Tuesday, April 17, 2012

Not as Over as the Media Wants You to Believe

The drumbeat from the big media is that the race for the Republican nomination is over.    In doing so, they are not reporting news, they are attempting to alter outcomes.    Mitt Romney would not be the nominee without a billion dollars worth of free-to-him media pronouncements that he is the nominee, excessive coverage in the early debates, etc...

Despite every effort of both the media and the Republican establishment, Romney has averaged about 41% of the vote in contests so far.   And that is with all three of his "home states" (Mass., Mich, and New Hampshire) in the mix.  Because the anti-Romney vote has been split so many ways, Romney has the most delegates.   He will almost certainly have the most delegates at the Republican convention in August.  What is not assured is that he will have the majority of delegates that he needs to secure the nomination on the first ballot.   And if he does not, he is likely to lose the nomination to someone else.   Romney's support is broad, but not particularly deep.

The delegate counts from the big media are mostly fabrications based on the percentage of the vote in the primary.  But about a third of the states don't assign delegates that way, and its delegates that count.  To be a delegate, you have to go through a series of meetings and conventions.   A lot of Romney's support is not committed enough to go through that process.

 The truth is we still don't know what the exact delegate count will be, even from the Iowa delegation.  Remember Iowa voted first.   Still we will not know the true count until their state convention in June, and that's true of many states.  Every report we have so far though, indicates that though he finished third in the voting, Ron Paul is on track to win the most delegates from Iowa.  This is because his supporters not only voted, but were dedicated enough to hang around and get themselves elected as local delegates.   They kept working through the onerous process of county and district conventions even as supporters of other candidates stayed home.

I am now hearing reports all over the nation of Ron Paul supporters, or a "Conservative Unity" slate of Santorum and Paul supporters in an alliance, taking the most delegates at district conventions.    The state conventions in most cases have yet to be held, so we don't know the final numbers, but it looks like that the anti-Romney forces are finally (perhaps too late) coalescing.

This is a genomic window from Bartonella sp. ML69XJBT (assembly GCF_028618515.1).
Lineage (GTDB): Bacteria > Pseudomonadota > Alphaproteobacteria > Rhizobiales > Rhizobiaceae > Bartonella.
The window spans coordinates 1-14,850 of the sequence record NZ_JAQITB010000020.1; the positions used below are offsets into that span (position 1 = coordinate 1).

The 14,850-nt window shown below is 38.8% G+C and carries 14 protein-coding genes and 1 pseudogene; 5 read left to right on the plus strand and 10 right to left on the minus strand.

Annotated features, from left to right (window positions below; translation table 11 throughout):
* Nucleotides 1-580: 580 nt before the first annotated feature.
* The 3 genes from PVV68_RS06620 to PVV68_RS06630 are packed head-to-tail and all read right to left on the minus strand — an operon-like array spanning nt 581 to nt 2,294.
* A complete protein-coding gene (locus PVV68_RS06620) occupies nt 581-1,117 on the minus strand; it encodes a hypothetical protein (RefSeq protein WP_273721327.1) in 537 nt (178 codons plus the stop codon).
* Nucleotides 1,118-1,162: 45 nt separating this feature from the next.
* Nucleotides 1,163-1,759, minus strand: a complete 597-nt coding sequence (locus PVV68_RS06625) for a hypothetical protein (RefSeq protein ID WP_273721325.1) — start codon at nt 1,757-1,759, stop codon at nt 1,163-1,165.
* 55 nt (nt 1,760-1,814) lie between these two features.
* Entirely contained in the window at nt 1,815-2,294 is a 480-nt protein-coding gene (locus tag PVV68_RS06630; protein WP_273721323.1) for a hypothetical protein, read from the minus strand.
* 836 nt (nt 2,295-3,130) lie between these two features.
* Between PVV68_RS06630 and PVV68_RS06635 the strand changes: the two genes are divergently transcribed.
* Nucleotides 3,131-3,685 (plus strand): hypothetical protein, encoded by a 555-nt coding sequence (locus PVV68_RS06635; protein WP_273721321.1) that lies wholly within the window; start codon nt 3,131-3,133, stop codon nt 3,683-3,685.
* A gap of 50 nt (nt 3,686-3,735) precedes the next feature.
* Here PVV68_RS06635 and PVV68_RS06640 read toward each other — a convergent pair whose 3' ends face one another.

Remember that Romney typically gets from 41%-44% of the vote, and that with media, big bank, and establishment backing.   Without such backing there is absolutely nothing compelling in his resume or background to make him the nominee and I doubt he would even average double digits.    The anti-Romney vote, if it can come together, has both greater numbers and more enthusiasm than the Romney vote.

Realistically, if Florida is allowed to break the rules and give all of their delegates to Romney even though they should have been apportioned, Romney has around 600 delegates of the 1144 he needs to secure the nomination.   There are about 1,000 delegates yet to be voted on, so he needs to win an absolute majority of the remaining delegates to get over the top.

 The media is trying to call this thing as over before Texas votes, before California votes, and of course before we vote in Arkansas.    My best guess is that not only does Romney not have this thing locked up, there is about a 50% chance that he will not really lock it up until California votes in June.   There is a somewhat less than 50% chance that he will not lock it up even after California, but he will be rescued by the "superdelegates."    Those are party officials who are selected separately from grassroots voting.    If he needs to be pushed over the top by the superdelegates- there are about 150 of them, it will only highlight what a weak nominee he is.

There is a small but not tiny chance that he will not lock it up after California and either there will not be enough super-delegates to rescue him or they will choose not to.   My rough estimate is that there is about a 10% chance of this scenario happening.    In that case, the convention will be brokered.    I think the anti-Romeny folks are working toward that goal.    It is too late for anyone else but Romney to win the nomination on the first ballot, but it is not too late to stop Romney from winning it and giving someone else a chance on the second ballot.

Based on their past behavior, the closer the anti-Romney forces come to blocking him, the louder and more shrill I expect the corporate media to declare that the race is over.  Watch for that as a barometer of the blocker's success.

2 Comments:

Blogger Mark Moore (Moderator) said...

The Republican Primary is not nearly as over as the global media wants you to believe. There are reports coming out all over the nation that indicate actual delegate totals will not match their projections. A brokered convention is still possible.

9:17 AM, April 17, 2012  
Anonymous Rick said...

Brokered convention? I don't think so. I hear the fat lady singing!

5:08 AM, April 18, 2012  

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